At a time when the freedom of conscience guaranteed in the Universal Declaration of Human Rights has been eliminated for some Canadians for the first time in many years, the casual misuse of the term “conscientious objector” in the headline of the essay at the link below is dangerous.

A conscientious objector is one who defies conscription by the state, on threat of penalties, to compel him or her to act in a manner that violates their conscience. War resistors and doctors today in Ontario, who object to materially cooperating in the deaths of others, are examples of conscientious objectors (although it should be noted that doctors in Ontario today are denied the freedom of conscientious objection allowed to conscripted soldiers in Canada).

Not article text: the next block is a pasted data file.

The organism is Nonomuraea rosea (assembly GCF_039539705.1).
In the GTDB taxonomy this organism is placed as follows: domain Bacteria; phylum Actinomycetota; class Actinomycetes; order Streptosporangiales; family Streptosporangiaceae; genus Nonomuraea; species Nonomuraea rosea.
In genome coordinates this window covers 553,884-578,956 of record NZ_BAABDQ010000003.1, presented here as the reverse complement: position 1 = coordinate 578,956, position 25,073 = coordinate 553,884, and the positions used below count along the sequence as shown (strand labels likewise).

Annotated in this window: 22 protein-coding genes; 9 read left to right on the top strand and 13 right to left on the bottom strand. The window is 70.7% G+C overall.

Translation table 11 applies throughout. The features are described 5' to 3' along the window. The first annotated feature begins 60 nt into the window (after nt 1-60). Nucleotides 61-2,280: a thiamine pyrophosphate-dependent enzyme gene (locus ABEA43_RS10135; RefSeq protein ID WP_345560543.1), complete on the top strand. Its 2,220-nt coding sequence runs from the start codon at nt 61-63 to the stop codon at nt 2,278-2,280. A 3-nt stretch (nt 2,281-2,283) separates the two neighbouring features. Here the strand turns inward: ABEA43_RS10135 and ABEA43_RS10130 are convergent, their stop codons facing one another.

As the Alberta PC legislator described in this essay is not being conscripted, on threat of any penalties, to act in a manner which violates his conscience he is not in any significant sense a “conscientious objector.”

If we broaden the use of the term “conscientious objector” to mean anyone who makes a decision based on conscience, regardless of whether or not the decision involves objection to state compulsion to act against conscience, we will be left without a simple phrase to describe one who objects to state compulsion to act against conscience. It will become more difficult to recognize and talk about, or even think about, that particular variety of freedom denial by authoritarian agencies. Words matter!